And so begin the days of DRM-free music on iTunes. Here’s a refresher for those who missed the details when this was first announced: Music from EMI’s catalog – still sans The Beatles – is now available for download at 256 KBPS AAC encoding without any DRM restrictions for $1.29 per song. The usual DRM-protected 128-kbps songs will continue to be available for 99 cents. A few artists named include Coldplay, The Rolling Stones, Frank Sinatra and John Coltrane (yay!!!) plus a lot of Paul McCartney’s solo material.
Plus you get to upgrade your current iTunes catalog from for 30 cents a song, or about three bucks an album. Not a bad deal all the way around. Now if only a few more labels would sign on. Edgar Bronfman, yes, I’m looking at you.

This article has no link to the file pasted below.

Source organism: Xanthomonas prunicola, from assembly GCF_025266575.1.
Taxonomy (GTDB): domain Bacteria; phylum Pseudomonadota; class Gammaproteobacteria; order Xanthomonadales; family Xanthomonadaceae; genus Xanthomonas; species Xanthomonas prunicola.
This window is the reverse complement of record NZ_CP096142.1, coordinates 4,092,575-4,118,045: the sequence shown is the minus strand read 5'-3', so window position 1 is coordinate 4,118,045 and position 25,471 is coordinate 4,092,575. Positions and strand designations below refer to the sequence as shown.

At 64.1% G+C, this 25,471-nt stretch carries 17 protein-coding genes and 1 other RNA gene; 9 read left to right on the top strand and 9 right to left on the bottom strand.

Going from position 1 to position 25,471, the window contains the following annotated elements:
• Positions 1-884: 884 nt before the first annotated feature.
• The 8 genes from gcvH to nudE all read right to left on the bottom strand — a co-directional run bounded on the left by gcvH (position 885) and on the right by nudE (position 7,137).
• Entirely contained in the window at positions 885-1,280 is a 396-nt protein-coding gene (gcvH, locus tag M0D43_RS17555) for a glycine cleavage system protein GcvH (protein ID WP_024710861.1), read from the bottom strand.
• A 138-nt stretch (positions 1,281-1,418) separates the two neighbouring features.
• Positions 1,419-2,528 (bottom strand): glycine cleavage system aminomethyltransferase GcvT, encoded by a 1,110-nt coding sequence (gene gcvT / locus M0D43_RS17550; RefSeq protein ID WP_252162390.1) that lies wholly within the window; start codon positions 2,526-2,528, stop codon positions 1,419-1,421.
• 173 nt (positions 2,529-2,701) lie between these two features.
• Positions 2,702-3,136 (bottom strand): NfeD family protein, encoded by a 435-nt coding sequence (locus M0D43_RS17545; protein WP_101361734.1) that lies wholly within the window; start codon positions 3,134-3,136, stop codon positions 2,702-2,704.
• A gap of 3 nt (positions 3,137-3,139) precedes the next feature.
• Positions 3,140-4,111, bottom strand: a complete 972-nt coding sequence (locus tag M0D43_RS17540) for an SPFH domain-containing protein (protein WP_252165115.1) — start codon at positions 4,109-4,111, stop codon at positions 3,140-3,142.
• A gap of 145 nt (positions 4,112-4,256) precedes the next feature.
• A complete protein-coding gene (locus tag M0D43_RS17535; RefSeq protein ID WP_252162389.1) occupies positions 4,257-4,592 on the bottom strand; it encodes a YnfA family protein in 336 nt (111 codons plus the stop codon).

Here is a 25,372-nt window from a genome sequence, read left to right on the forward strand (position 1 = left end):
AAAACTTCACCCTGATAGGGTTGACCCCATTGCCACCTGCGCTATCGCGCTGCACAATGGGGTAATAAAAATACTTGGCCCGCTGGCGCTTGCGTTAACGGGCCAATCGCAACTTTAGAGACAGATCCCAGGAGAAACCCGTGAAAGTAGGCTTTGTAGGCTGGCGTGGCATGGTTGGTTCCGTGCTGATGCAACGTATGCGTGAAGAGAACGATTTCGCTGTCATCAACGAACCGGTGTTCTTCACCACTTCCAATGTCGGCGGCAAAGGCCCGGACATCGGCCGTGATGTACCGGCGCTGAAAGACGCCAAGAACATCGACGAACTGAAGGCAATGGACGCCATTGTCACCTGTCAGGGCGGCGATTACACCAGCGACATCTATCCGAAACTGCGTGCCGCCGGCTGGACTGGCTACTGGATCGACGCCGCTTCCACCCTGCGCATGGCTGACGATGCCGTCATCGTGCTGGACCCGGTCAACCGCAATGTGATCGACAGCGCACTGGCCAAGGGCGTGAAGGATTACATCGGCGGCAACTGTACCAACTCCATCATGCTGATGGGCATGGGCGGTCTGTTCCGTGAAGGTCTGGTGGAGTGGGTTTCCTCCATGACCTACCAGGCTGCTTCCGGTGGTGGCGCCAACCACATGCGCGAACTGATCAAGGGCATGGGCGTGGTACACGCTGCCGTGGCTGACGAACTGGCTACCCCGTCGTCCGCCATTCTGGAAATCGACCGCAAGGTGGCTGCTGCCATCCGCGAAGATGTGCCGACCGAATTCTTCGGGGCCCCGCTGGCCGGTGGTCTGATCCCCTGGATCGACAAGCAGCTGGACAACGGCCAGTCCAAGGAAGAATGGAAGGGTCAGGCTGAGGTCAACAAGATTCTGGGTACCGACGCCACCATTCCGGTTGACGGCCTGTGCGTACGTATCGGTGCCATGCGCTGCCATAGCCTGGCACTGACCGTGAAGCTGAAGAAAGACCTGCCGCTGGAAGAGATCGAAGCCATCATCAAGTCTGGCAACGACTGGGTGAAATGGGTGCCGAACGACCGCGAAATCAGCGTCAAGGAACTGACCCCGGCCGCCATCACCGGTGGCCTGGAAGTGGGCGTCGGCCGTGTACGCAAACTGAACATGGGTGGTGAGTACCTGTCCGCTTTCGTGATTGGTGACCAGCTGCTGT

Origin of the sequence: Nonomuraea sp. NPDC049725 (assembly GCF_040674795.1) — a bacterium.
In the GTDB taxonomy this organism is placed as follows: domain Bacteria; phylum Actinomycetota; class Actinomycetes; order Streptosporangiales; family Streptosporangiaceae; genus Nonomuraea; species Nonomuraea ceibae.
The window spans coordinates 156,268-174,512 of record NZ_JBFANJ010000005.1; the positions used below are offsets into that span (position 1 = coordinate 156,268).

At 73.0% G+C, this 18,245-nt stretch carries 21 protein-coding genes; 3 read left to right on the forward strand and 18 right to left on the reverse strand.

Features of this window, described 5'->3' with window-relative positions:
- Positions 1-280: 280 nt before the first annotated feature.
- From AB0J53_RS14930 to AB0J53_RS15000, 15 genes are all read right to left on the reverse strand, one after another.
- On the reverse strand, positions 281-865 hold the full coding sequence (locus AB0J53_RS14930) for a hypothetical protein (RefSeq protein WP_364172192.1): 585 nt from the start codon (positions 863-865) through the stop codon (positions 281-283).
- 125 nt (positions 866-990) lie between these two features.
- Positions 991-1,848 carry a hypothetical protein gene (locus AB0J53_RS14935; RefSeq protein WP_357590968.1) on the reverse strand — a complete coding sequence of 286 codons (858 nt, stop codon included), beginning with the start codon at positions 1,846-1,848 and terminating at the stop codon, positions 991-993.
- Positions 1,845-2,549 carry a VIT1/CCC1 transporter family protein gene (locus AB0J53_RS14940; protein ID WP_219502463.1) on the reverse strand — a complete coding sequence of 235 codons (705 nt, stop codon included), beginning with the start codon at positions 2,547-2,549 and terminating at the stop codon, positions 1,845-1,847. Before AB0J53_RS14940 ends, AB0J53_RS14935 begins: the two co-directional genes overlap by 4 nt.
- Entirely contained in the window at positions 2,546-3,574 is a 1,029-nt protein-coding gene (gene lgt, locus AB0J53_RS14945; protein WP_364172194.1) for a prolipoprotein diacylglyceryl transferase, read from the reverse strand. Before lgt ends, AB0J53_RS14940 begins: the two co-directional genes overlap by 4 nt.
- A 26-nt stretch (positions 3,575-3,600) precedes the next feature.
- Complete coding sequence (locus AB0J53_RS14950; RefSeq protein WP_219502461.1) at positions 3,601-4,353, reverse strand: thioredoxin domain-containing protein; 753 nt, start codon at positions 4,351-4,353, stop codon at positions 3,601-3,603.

Meanwhile, another interesting new section launched on iTunes today: iTunes U. Free stuff from colleges and universities like lectures, lab demos, tours, sports highlights. Every now and then I’ll see an ad in a magazine advertising a series of recorded lectures by leading academics on the classics, ancient history and so on, and I’m occasionally tempted to get one, then think better of it, usually because they cost about $25 a throw for a CD with a single lecture – the idea is that you buy a series of 10 or 12 on a single topic. Looks like I’ll be able to get something similar for free, and hear lecturers from Stanford, Berkeley, Duke and MIT.